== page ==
“We don’t believe that the prescription system works. And, therefore, those medical Cannabis companies are going to find it very hard or impossible to be successful and that their solution is adoption of the American system”, Barry Lambert, Ecofibre.
Others remain more optimistic, with Mr Vosper saying the future looked bright. “I think Australia has a great future in this industry. The whole world is moving towards an organic model and Australia has half of the world’s organic farmland. Put that with a great reputation for products and you have a great future in the medicinal Cannabis industry”. The Australian Capital Territory (ACT) government passed laws in September 2019 that essentially fully decriminalised Cannabis under certain and very specific conditions. When the legislation comes into effect on 31 January, 2020, it will be legal, under ACT law, for adults in Canberra to grow, smoke and own small amounts of Cannabis (50 grams). But the Commonwealth has laws of its own in this area and those laws explicitly prohibit possessing any quantity of Cannabis (with the exception of ‘medicinal Cannabis’, a completely separate thing). Introduced by Labor backbencher Michael Pettersson in 2018, to legalise possession of 50 grams of Cannabis for adults, the ACT Government stated,
“It is important to note that, even after the passage of this bill, possessing and growing Cannabis will carry a degree of risk arising from interactions between territory and Commonwealth law”. Mr Pettersson said, “In order to reduce harm and stigma, we need to make sure that people can feel free to come forward and get help. In order to do this, we need to remove the penalties and charges associated with the possession and use of small amounts of Cannabis …”.
Across the ditch (from Australia) in New Zealand, Cannabis is classified as an illegal ‘drug’ under the Misuse of Drugs Act 1975 and possession, use and supply are subject variously to penalties ranging from fines to many years imprisonment. The Helen Clark (former Prime Minister of New Zealand and member of the Global Commission on Drug Policy) Foundation, released a report setting out the case for legalising and regulating Cannabis. The prospect of invoking criminal sanctions has had little impact on people’s behaviour as longitudinal studies indicate by age 25, 80% of New Zealanders had tried Cannabis at least once. Simply, prohibition-based policy approaches have not eradicated and will not eradicate Cannabis consumption and supply in New Zealand or anywhere else where use is established. The New Zealand Referendum due in 2020 will be to legalise and regulate. Decriminalisation is not expected to be an option.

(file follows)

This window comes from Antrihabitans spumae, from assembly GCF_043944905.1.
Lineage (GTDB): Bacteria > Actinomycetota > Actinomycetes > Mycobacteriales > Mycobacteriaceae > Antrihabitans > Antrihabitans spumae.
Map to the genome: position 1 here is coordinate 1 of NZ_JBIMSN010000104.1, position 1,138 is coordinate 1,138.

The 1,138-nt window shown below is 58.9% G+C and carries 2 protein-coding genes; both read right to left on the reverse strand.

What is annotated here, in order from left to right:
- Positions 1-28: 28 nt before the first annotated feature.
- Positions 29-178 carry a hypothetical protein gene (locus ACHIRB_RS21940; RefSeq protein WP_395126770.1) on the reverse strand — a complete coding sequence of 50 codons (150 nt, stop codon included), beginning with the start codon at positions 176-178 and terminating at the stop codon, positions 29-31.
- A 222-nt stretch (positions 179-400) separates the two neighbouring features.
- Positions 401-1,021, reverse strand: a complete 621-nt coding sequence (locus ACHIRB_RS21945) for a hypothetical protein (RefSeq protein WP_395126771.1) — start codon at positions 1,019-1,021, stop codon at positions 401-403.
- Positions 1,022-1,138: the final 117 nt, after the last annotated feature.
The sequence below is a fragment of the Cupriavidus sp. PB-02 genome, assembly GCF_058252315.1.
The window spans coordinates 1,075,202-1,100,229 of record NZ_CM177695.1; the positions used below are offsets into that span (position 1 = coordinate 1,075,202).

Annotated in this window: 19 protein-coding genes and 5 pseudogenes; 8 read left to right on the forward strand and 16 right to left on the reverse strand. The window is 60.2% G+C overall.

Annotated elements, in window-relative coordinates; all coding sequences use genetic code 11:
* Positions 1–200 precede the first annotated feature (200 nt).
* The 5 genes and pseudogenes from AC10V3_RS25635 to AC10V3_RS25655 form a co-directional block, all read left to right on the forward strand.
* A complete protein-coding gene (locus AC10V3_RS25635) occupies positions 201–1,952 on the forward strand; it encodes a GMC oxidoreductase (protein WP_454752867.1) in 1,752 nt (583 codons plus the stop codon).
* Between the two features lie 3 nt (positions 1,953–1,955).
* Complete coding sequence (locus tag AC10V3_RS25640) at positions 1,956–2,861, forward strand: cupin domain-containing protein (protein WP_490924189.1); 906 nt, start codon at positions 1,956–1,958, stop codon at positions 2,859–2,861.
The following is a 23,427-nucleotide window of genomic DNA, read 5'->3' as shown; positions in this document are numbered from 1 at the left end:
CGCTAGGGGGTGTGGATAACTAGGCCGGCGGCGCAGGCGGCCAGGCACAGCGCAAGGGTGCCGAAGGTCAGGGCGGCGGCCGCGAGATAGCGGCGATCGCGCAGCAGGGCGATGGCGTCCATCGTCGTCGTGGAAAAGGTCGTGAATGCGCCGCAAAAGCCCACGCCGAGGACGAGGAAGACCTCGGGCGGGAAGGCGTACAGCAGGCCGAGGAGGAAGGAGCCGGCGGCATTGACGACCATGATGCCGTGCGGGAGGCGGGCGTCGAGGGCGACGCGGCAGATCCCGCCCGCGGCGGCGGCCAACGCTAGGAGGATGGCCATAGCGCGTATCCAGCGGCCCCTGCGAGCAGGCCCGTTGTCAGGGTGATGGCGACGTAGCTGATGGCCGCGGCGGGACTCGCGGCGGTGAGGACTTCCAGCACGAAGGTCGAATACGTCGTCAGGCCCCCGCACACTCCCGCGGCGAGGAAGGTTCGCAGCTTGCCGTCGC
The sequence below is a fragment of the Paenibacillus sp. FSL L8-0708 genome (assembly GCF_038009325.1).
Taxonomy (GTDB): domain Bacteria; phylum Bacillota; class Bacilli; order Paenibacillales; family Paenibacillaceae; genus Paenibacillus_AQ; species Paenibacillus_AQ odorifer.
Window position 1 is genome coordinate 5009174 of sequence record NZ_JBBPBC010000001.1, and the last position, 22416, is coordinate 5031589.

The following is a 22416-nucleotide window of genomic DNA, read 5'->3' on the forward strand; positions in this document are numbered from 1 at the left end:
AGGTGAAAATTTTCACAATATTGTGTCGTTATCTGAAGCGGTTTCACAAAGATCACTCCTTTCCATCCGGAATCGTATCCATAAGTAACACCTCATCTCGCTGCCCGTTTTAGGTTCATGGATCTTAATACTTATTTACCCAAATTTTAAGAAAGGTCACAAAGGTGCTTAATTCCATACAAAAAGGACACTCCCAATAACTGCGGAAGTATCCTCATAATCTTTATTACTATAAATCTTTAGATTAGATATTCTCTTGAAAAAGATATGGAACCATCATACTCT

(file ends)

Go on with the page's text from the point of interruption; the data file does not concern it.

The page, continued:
Helen Clark herself stated, “The time has come for New Zealand to face up to the widespread use and supply of Cannabis in the country and to legalise and regulate it accordingly. No useful purpose is served by maintaining its illegal status. A “yes” vote in the 2020 referendum will be positive for social justice and equity, contribute to reducing the country’s excessively large prison population and enable those health issues associated with Cannabis to be dealt with upfront. These are the reasons why I support legalisation”. However, in legalising and regulating in New Zealand, it will be important not to create another ‘big tobacco’ or ‘big alcohol’. Both industries fought and continue to fight efforts to reduce harm they cause, including regulation of access, product promotion and taxation aimed at disincentivising use.